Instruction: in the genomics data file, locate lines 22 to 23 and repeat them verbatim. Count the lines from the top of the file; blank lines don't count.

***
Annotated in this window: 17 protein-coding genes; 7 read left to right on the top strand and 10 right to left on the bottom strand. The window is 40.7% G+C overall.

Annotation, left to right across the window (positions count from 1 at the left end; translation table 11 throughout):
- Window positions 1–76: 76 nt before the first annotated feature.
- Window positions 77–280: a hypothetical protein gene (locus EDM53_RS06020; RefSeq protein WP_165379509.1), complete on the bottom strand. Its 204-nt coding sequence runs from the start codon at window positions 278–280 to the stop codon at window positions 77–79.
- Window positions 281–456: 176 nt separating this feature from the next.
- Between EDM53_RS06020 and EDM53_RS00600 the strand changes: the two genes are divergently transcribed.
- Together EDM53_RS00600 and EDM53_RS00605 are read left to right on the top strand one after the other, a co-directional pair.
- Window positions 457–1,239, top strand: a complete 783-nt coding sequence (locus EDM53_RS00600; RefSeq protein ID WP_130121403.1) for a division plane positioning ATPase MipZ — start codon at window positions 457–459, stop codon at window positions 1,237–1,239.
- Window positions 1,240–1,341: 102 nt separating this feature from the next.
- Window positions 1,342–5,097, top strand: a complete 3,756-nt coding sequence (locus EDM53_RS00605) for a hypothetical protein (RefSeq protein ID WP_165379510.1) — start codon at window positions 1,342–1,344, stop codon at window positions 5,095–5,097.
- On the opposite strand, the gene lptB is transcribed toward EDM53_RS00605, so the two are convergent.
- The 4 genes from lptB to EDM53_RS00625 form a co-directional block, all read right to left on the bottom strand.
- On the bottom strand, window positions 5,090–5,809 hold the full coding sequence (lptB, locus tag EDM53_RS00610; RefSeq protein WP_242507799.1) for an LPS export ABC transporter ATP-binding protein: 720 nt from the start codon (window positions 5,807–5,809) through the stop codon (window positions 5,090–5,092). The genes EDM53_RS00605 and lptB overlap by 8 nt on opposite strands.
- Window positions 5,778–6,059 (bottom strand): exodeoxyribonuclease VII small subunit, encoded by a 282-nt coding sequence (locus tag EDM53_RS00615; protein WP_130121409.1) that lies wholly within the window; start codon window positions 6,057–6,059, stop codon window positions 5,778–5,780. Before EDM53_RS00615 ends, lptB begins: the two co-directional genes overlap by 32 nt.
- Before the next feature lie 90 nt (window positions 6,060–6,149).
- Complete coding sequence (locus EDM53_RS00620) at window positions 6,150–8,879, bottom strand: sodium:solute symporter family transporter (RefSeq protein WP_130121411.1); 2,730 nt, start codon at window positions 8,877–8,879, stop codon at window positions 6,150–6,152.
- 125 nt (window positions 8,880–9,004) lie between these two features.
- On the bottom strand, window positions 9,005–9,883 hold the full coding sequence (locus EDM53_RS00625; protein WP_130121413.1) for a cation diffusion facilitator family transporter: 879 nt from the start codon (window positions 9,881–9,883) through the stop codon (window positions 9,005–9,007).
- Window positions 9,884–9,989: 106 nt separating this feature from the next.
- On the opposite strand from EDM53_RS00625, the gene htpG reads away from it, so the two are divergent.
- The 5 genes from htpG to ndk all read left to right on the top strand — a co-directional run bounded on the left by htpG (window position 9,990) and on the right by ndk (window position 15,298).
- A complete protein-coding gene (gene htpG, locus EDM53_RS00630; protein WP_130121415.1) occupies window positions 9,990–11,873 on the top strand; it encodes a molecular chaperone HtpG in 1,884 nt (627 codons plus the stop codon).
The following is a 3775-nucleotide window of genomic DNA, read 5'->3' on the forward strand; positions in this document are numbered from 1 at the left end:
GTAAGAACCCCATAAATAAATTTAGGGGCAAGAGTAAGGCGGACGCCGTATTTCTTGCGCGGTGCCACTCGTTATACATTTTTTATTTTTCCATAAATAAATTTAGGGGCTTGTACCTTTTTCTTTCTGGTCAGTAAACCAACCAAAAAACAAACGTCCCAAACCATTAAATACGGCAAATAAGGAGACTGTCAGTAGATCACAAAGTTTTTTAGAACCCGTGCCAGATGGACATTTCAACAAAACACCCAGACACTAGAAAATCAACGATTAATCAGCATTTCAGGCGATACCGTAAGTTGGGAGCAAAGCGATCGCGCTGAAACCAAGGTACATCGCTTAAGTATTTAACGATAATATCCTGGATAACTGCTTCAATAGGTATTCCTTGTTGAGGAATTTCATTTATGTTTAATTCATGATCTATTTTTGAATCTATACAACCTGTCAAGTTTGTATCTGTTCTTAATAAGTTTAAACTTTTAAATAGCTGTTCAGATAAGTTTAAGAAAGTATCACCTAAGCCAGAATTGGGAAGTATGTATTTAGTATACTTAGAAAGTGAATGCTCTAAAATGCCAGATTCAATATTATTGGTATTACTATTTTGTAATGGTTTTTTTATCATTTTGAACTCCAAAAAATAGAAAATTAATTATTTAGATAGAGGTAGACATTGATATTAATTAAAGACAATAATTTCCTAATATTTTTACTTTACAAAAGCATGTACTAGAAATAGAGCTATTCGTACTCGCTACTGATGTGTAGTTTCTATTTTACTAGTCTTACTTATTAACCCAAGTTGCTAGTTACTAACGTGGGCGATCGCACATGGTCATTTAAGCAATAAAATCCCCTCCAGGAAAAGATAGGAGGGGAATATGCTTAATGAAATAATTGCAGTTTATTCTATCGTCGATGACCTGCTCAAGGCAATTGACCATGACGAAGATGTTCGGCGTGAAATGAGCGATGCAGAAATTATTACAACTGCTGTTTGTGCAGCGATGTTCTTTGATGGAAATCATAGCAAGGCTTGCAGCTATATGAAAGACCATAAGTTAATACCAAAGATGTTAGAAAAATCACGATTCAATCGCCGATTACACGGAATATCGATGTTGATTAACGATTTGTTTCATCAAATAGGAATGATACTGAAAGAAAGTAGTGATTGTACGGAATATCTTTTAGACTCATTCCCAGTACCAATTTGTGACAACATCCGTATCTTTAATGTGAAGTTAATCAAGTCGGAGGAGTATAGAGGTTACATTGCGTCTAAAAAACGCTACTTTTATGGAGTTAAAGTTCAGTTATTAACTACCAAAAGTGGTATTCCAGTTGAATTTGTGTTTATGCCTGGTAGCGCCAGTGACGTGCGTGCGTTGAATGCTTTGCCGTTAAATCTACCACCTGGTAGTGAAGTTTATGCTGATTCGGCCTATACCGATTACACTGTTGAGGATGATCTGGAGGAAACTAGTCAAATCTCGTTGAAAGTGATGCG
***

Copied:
- A complete protein-coding gene (gene htpG, locus EDM53_RS00630; protein WP_130121415.1) occupies window positions 9,990–11,873 on the top strand; it encodes a molecular chaperone HtpG in 1,884 nt (627 codons plus the stop codon).
The following is a 3775-nucleotide window of genomic DNA, read 5'->3' on the forward strand; positions in this document are numbered from 1 at the left end: